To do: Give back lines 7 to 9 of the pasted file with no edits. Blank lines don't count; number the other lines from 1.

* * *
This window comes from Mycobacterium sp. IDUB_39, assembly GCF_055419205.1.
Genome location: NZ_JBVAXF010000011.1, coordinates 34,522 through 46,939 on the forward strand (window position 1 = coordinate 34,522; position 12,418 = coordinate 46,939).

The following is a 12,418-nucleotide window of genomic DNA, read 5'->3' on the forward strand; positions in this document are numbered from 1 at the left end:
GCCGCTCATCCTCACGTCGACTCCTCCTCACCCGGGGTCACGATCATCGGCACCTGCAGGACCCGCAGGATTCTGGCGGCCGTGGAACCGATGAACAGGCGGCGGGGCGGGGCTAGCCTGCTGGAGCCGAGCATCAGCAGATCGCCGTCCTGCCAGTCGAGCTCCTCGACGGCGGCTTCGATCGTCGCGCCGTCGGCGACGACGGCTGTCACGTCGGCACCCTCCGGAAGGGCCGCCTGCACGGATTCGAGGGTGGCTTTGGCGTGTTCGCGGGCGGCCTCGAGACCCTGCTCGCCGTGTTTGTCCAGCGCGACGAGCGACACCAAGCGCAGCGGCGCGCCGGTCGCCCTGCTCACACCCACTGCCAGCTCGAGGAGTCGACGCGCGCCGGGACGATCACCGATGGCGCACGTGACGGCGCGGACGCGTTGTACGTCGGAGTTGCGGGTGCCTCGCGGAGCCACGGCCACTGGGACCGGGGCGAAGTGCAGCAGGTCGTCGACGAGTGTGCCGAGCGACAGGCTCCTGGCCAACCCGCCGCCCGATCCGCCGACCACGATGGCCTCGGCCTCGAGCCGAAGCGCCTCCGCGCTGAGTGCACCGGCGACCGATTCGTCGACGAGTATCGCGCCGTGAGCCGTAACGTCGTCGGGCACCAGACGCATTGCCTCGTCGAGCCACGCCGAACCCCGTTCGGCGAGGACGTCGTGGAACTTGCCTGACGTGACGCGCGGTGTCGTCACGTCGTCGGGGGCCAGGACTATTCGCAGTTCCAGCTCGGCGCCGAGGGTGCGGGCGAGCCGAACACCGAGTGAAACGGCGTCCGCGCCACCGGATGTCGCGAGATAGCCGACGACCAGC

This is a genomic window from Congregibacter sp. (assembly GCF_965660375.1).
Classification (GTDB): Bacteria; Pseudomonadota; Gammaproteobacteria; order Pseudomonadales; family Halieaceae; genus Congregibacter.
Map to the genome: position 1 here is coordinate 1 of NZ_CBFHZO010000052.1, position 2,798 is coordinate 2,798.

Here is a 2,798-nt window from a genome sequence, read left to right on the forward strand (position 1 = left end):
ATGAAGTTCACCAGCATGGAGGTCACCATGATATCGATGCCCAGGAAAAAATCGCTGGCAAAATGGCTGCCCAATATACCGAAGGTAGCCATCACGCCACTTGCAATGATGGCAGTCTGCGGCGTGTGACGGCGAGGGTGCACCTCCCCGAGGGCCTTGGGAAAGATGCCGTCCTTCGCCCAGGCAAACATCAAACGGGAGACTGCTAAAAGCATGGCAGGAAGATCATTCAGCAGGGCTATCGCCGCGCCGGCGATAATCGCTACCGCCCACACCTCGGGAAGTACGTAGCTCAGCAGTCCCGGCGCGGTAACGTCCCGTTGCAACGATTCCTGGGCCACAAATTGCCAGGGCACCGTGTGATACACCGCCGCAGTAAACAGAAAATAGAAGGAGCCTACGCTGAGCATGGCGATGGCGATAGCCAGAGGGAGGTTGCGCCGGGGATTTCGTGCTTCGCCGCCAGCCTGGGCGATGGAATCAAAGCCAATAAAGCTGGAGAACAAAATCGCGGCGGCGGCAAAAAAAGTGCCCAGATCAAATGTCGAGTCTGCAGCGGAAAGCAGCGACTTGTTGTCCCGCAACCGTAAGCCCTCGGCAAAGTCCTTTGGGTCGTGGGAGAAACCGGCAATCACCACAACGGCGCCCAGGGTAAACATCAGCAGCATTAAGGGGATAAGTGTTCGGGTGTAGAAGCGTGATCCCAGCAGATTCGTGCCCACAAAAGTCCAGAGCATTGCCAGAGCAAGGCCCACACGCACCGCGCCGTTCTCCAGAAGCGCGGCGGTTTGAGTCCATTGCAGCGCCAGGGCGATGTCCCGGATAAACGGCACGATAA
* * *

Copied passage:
Map to the genome: position 1 here is coordinate 1 of NZ_CBFHZO010000052.1, position 2,798 is coordinate 2,798.

Here is a 2,798-nt window from a genome sequence, read left to right on the forward strand (position 1 = left end):
ATGAAGTTCACCAGCATGGAGGTCACCATGATATCGATGCCCAGGAAAAAATCGCTGGCAAAATGGCTGCCCAATATACCGAAGGTAGCCATCACGCCACTTGCAATGATGGCAGTCTGCGGCGTGTGACGGCGAGGGTGCACCTCCCCGAGGGCCTTGGGAAAGATGCCGTCCTTCGCCCAGGCAAACATCAAACGGGAGACTGCTAAAAGCATGGCAGGAAGATCATTCAGCAGGGCTATCGCCGCGCCGGCGATAATCGCTACCGCCCACACCTCGGGAAGTACGTAGCTCAGCAGTCCCGGCGCGGTAACGTCCCGTTGCAACGATTCCTGGGCCACAAATTGCCAGGGCACCGTGTGATACACCGCCGCAGTAAACAGAAAATAGAAGGAGCCTACGCTGAGCATGGCGATGGCGATAGCCAGAGGGAGGTTGCGCCGGGGATTTCGTGCTTCGCCGCCAGCCTGGGCGATGGAATCAAAGCCAATAAAGCTGGAGAACAAAATCGCGGCGGCGGCAAAAAAAGTGCCCAGATCAAATGTCGAGTCTGCAGCGGAAAGCAGCGACTTGTTGTCCCGCAACCGTAAGCCCTCGGCAAAGTCCTTTGGGTCGTGGGAGAAACCGGCAATCACCACAACGGCGCCCAGGGTAAACATCAGCAGCATTAAGGGGATAAGTGTTCGGGTGTAGAAGCGTGATCCCAGCAGATTCGTGCCCACAAAAGTCCAGAGCATTGCCAGAGCAAGGCCCACACGCACCGCGCCGTTCTCCAGAAGCGCGGCGGTTTGAGTCCATTGCAGCGCCAGGGCGATGTCCCGGATAAACGGCACGATAA